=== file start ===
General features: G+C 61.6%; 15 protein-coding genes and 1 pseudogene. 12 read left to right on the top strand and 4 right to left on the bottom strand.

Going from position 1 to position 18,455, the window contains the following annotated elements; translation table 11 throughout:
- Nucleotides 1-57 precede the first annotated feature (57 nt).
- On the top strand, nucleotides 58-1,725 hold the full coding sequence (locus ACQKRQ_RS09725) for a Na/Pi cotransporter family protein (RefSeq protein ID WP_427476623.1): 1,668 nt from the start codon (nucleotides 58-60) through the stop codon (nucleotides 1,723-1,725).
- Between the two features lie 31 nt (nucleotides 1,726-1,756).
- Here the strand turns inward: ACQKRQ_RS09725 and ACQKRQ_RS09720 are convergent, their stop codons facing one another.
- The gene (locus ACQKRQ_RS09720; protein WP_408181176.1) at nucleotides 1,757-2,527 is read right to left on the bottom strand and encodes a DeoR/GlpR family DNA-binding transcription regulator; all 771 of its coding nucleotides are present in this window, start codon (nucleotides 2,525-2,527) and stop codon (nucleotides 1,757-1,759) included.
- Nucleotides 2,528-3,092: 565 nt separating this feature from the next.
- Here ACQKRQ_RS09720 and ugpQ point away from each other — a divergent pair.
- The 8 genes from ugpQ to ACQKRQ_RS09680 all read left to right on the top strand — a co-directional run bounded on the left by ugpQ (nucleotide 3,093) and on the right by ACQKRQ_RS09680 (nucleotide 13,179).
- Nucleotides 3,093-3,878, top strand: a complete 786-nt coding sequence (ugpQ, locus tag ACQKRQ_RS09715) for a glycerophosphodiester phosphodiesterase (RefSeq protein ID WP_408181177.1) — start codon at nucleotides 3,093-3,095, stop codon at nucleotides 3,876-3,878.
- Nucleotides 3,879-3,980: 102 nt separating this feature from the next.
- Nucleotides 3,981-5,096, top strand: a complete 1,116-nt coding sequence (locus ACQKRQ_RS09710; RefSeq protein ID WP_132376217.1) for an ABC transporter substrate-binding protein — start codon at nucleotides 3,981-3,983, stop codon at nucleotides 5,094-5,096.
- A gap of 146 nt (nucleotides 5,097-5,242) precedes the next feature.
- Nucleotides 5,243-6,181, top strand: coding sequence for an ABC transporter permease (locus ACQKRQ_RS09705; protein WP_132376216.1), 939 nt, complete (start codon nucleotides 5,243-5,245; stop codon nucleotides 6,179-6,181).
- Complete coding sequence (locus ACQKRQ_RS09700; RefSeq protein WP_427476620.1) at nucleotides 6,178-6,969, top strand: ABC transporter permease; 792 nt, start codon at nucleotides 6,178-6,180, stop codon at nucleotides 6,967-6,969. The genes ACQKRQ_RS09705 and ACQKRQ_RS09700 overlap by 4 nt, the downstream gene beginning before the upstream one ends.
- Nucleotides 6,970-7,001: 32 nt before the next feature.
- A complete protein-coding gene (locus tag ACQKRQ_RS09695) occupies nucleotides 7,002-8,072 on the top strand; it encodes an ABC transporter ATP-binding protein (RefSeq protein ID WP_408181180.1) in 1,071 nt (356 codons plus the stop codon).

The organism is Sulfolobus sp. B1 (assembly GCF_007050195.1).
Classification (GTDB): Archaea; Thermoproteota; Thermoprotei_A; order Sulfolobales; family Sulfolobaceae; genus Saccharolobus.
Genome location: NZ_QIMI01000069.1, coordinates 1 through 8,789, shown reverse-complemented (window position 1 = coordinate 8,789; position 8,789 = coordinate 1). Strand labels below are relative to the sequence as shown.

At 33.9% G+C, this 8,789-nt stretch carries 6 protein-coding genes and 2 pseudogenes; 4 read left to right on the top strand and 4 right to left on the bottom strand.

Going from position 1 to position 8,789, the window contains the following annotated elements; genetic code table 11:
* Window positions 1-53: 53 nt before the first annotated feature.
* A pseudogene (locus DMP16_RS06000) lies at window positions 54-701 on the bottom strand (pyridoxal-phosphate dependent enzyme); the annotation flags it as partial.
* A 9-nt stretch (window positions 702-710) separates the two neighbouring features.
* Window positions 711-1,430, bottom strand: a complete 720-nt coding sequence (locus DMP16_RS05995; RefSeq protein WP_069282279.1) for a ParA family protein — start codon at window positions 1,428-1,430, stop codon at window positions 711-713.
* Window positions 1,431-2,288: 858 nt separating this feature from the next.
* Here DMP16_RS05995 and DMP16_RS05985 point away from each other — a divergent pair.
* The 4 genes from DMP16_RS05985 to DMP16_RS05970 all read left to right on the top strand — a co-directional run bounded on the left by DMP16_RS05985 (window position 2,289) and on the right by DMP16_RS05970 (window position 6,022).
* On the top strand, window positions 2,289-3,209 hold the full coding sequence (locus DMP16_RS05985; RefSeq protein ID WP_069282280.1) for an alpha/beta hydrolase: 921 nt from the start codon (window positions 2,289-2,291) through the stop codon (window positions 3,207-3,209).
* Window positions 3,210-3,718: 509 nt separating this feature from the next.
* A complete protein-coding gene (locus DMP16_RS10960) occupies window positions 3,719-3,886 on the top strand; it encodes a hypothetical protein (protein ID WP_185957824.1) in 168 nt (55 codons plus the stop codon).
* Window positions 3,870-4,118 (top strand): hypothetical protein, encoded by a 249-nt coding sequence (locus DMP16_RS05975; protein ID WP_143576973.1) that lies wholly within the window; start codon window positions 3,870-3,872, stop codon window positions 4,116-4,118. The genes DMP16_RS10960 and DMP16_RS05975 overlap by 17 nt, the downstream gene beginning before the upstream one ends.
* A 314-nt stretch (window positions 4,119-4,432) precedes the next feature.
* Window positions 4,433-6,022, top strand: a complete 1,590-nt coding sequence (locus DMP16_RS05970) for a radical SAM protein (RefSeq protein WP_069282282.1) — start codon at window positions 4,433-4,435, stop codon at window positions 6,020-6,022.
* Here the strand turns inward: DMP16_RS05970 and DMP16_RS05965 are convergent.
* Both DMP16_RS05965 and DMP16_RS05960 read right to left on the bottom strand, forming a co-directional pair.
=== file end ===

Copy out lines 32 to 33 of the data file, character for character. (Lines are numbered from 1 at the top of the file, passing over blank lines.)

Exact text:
* Window positions 3,210-3,718: 509 nt separating this feature from the next.
* A complete protein-coding gene (locus DMP16_RS10960) occupies window positions 3,719-3,886 on the top strand; it encodes a hypothetical protein (protein ID WP_185957824.1) in 168 nt (55 codons plus the stop codon).